The Shooting of Madeleine Cuisinaud


The Flying Alizés

Blackpool June 1938

An Account of the Tragedy of Love’s Mutual Selfishness

The News Chronicle June 21st 1938.

Madeleine is a member of the Flying Alizés trapeze act performing for the summer season at the Tower Circus, Blackpool. Her seemingly jealous and possessive husband had travelled from Paris to Blackpool on a weekend ticket and had smuggled an automatic revolver through customs checks into the UK. With this he had shot her in the neck and stomach at her digs on Caunce Street but she had survived her ordeal after a delicate operation and a stay in hospital. Unsuccessful in his desperate and enraged attempt to kill his wife, and exposed in his murderous intentions in front of her housemates, he put an end to his despair by shooting himself.

The Flying Alizés. From the webpage of Alain Frere (Musée du Cirque). Probably 1937 or 1938.

In the picture are Pierre Edouard Bouvet, the founder of the act, 28 years old, Louis Antoinie Souchot 32, and Madeleine Cuisinaud, an ‘olive skinned brunette’ about 25 years old though reported age varies from 25 to 29. They were performing as The Three Alizes, Les Tres Alizés, Die Drei Alizes, or the Flying Alizés, well known in Europe in all the famous circuses including the Tower at Blackpool. Translated from the French, Alizés, as a proper noun meaning ‘tradewind’, is quite descriptive of their spectacular and seemingly effortless aerial flight as renowned trapeze artistes and whose motto was, ‘nothing is impossible’. Together they combined to create the thrills of the aerial demonstration of trapeze in highly skilled entertainment, but unwittingly also creating in their association, a tragic and fatal, classic story of love commuted to jealousy and possession.

But for the trio, the muscular upper body strength for the male wasn’t just for showing off on the beach at Blackpool, it was essential for their profession and has been demonstrated as having direct life saving qualities when needed as things go wrong high above the arena when hanging by a thread of well-maintained and defiant muscle with an fearful and opened mouthed audience below. Madeleine’s part in the performance was the safer of the three and she was there not to just to look good in her own flimsy attire or to take to the occasional aerial flight, but mainly to throw the rope ladder of the trapeze with split second timing to the two men from the high platform. Her danger was not in the execution of the act itself but in the very fact that she was there in the first place. Madeleine was a ‘good girl’ and highly liked and respected by her companions, and for any sexual interest beyond admiration to take place within the threesome in its inevitable complications could compromise not just their profession, their contract and their livelihoods but also their very lives if distractions of relationships were allowed to creep into their performance. But Georges would not allow himself to believe that. She was his and his alone in her looks, her dress, her smile, her conversation and the support she provided to his male status in the social world. Not even the casual contact of her eyes should be the privilege for anyone else. He just wanted her back belonging to him and if not then it seems no-one else could have her.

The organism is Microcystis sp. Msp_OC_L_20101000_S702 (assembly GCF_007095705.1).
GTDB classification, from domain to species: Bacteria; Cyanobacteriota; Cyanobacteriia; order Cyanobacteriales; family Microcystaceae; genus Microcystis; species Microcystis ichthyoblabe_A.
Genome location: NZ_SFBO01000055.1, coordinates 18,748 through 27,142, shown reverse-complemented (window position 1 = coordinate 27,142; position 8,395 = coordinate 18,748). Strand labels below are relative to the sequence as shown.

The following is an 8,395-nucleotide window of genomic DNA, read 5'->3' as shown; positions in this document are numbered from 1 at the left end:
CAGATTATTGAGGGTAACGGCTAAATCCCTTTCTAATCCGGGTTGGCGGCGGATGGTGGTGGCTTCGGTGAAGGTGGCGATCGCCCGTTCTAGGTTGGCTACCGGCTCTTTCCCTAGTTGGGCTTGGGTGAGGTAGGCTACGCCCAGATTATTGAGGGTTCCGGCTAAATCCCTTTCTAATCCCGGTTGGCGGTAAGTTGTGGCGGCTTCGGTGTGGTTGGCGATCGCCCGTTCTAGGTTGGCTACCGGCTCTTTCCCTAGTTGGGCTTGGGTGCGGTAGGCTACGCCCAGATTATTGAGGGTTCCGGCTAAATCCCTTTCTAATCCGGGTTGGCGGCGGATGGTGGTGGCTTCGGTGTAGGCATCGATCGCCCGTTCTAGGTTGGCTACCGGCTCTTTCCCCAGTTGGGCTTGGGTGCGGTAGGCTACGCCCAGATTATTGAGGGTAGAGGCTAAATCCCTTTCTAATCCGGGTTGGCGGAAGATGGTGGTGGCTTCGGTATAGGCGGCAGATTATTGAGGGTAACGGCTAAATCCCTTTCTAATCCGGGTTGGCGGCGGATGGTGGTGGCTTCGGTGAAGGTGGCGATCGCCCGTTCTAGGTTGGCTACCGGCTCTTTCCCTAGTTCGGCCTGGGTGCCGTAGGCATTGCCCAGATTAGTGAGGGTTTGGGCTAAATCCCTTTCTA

The Three Alizes enjoyed a long career of about 40 years, though with differing personnel, from around the later 1920’s to the 1970’s and they entertained throughout Europe at all the famous venues. The line-up of personnel is not known previous to 1937 but in that year Pierre Buvet and Louis Suchot were joined by Madeleine Cuisinaud. Madeleine was married to taxi driver Georges Cuisinaud (other reports describe him as a chauffeur which is perhaps the same thing in translation) in Paris living in Rue Godefroy and it is not unreasonable to assume they led a conventional and largely conservative lifestyle up to that time. They had been childhood sweethearts, it is understood, and it is not known how long they had been married but one of her performers thought it might be as much as seven years. Virtually nothing is known about either about Georges or Madeleine but it is evident that Madeleine had left him to join the circus and work away while, in the beginning at least, remaining in a married state. It is hard to believe that Madeleine had never had anything to do with circuses or acrobatics previously as just a few months after joining she was on the high wire in a celebrated act, a profession which, in its essential precision, can take years to perfect even though her job was largely a ‘simple task’ of throwing the trapeze to the other two in timely manner though she did occasionally indulge in aerial acrobatics.